Trying to capture the moon has many similarities with photographing wildlife. The moon is elusive, hard to pin down, weather dependent and as with many species, you never quite know what is going to happen despite your best planning.
My main tip is to not photograph the moon at all! What I mean is that with any half-way decent telephoto, a shot of the moon by itself, or with hand-held hi-res, while giving detail, is not that exciting, nor challenging, and there are plenty of close-ups of the moon out there already. I am far more interested in showing how the moon fits into place, often as part of a context, a landscape, the background to a story.
With photos that have iconic structures, buildings, rock formations and wildlife as a foreground, such photos can then aspire to beauty and as photographers you can then try and achieve something fresh and original without resorting to unnatural looking composite images.
Planning is key to photographing the moon
My first tip is to capture it a couple of days before full. What this gives you is a moon that looks nearly full but it will rise early enough for there still to be some light on the landscape. Also – think very carefully about what you want the moon to rise behind or above. Think about city-scapes near you, or important landscape features, rocks, mountains, churches, bridges, tall industrial structures.
To plan when and where the moon will rise you will need apps like Photopills and The Photographer's Ephemeris 3D - these require real study to work out where you can be at the right time and place for the moon to rise exactly where you want. In this case, this was Manstone Rock in Shropshire, UK with the OM-1 and M.Zuiko 150-400mm, handheld. This is not a composite, but a single raw file to show that hard work pays off!
Respond quickly to changing circumstances
For this next image I was on the Long Mynd in Shropshire, UK. Luckily I had the fabulous M.Zuiko 40-150mm F2.8 with me as I knew the moon was about to rise, but I could also see some of the wild ponies that live in this upland and wanted to have the moon as part of the story. The lightness of my OM set-up meant I could run around to line up the moon and ponies. My advice is to respond quickly to changing circumstances – if you see an opportunity, go for it. I ran superfast to line up both ponies and moon: I kept shooting in bursts and not worrying about ISO 2000 on my E-M1X. I sent this off to my press agency and it all came together: this was a harvest moon, and the mare nuzzling her partner was pregnant, so it headlined in the Daily Mail with “Foal Moon”!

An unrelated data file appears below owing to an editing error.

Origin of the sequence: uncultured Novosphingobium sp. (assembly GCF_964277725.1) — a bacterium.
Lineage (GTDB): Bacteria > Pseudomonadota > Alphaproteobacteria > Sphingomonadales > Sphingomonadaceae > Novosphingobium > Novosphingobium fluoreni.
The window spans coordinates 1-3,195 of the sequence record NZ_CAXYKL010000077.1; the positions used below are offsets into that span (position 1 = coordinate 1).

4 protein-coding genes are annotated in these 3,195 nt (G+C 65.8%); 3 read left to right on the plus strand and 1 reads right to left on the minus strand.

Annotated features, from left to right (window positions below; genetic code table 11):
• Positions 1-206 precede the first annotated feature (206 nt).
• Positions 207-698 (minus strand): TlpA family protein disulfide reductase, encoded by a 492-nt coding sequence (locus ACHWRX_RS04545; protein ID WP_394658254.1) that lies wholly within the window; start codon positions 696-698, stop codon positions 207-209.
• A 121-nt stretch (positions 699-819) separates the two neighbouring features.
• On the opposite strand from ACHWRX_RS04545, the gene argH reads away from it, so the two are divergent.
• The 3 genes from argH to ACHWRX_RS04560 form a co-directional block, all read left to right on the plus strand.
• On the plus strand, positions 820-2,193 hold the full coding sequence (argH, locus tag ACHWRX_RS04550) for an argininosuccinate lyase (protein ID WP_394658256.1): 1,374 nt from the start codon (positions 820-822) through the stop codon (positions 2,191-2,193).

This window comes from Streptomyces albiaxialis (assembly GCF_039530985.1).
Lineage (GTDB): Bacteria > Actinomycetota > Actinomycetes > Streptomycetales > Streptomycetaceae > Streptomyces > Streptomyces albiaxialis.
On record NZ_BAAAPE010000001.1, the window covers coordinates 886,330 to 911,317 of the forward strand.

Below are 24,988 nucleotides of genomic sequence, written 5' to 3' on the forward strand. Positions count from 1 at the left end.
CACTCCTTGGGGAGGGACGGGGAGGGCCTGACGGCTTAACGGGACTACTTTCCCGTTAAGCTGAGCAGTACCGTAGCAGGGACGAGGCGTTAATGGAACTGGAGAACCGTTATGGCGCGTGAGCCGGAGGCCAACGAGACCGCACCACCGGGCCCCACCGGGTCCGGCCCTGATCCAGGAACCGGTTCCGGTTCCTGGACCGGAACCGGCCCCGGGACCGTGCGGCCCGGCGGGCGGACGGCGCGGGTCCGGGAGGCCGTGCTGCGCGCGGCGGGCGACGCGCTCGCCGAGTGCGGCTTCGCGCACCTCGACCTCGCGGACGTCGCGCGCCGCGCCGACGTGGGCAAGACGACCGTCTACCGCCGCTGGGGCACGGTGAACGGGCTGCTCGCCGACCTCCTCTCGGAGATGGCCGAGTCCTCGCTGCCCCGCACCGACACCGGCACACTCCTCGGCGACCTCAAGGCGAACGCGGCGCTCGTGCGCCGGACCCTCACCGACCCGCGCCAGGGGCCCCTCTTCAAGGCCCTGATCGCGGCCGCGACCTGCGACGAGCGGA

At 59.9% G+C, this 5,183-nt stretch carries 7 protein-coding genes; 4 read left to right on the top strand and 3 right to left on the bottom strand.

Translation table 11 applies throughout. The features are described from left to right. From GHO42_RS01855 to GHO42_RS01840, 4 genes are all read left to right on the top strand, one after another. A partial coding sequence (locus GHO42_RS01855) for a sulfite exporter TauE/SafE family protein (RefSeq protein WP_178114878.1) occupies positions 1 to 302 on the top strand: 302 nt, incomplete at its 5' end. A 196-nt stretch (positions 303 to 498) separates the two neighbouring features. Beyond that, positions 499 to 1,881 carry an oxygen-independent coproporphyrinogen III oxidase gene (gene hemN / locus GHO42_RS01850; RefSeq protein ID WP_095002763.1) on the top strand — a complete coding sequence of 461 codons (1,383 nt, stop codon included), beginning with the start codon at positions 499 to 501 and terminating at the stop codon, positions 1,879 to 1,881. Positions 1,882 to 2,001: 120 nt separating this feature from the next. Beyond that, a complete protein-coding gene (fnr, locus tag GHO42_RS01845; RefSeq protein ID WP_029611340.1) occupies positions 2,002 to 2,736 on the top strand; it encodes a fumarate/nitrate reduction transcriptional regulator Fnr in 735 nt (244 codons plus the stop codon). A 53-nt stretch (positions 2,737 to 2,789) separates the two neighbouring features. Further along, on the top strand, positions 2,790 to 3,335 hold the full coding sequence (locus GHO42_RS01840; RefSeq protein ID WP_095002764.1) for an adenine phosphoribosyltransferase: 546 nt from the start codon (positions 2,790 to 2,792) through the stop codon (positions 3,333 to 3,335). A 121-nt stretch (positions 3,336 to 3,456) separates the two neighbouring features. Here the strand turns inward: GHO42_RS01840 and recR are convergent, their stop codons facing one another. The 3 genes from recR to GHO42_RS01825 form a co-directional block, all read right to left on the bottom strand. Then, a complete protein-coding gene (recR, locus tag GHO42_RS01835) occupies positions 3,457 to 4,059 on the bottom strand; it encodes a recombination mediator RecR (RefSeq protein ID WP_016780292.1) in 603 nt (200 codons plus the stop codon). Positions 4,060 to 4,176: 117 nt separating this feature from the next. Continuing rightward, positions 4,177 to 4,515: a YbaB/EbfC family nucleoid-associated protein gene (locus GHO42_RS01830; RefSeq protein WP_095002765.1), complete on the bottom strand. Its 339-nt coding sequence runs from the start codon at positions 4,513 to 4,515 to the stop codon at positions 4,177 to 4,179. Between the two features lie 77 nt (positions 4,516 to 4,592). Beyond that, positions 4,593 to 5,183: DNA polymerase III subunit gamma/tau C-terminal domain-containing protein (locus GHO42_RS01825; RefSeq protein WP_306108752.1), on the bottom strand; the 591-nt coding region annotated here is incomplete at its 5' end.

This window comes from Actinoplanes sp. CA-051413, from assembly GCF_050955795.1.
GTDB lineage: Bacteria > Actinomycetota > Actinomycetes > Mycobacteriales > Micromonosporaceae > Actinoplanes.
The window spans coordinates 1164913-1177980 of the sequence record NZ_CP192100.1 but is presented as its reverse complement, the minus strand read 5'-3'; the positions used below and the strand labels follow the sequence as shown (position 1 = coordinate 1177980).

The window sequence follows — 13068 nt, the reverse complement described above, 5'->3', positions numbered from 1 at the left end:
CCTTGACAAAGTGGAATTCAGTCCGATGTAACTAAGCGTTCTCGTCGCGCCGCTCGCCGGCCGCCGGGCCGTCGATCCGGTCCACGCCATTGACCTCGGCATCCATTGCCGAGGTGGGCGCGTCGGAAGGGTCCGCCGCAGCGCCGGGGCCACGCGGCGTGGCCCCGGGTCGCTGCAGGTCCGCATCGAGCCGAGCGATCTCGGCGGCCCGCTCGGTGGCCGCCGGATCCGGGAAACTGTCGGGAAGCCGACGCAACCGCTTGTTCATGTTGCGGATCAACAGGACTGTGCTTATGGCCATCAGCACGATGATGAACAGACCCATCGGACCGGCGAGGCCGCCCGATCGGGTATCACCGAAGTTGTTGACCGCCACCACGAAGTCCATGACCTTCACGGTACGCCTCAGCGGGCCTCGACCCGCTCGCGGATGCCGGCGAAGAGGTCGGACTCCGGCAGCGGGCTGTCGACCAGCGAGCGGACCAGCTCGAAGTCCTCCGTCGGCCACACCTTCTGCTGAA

Industrial structures can present a real opportunity
Industrial structures can present a real opportunity, a chance to place man-made towers in your image - in this case, a phone/radar mast on Clee Hill – as foreground to the moon. Research industrial, or architectural structures or buildings that will look incredible with the moon rising behind – again planning is key.
Keep checking the weather report
Keep checking the weather report - clear skies are essential but if it says mixed cloud and clear it is worth risking a trip out as sometimes the moon might show just for a few seconds and if you are ready, you might get the shot.
Expect and respond to the unexpected
Often, due to atmospheric distortion, as the moon rises it can be strangely shaped and also very colourful - this colour and wavy outline changes to a sharper, cleaner and colder-coloured view as the moon gets higher in the sky. On this occasion I had driven up to the Long Mynd at the last minute and knew there would be no interesting foreground, so just went for a portrait with my M.Zuiko 300mm and MC-20. I could see the moon was very red, but it wasn’t until I showed the pics to my wife when she said 'it looks like Pac-Man!'– and suddenly, my press agency had the perfect story to send out. So another tip: never delete your shots until you have looked over them again or got a second opinion.
Show near and far in the same picture
The ultimate challenge for me as a photographer is to show near and far in the same picture: OM’s telephoto lenses have incredible minimum focus distance which means that potentially, with hard work, you can capture macro insects and moon in the same shot. Work out where insects roost and settle down for the night – ideally high on a reed or grasses, or flowers so that you can lie down and match up the insect with the rising moon. When I got this marbled white butterfly against the moon, it was one of the highlights of my photo career and it ended up in my latest book, Butterfly Safari.
Finally, I would say there are no short-cuts to this type of work, and trying to achieve similar results with composites makes no sense. My ethics as a photographer are to show what I saw at a moment in time and so my final tip is to dare to be different, to think what stories you can tell about the moon in all its phases, and how you can bring something new to the table. Experiment, try different ideas, get frustrated, fail, keep working at it and don't give up – and eventually you will create work that you and others will be happy with.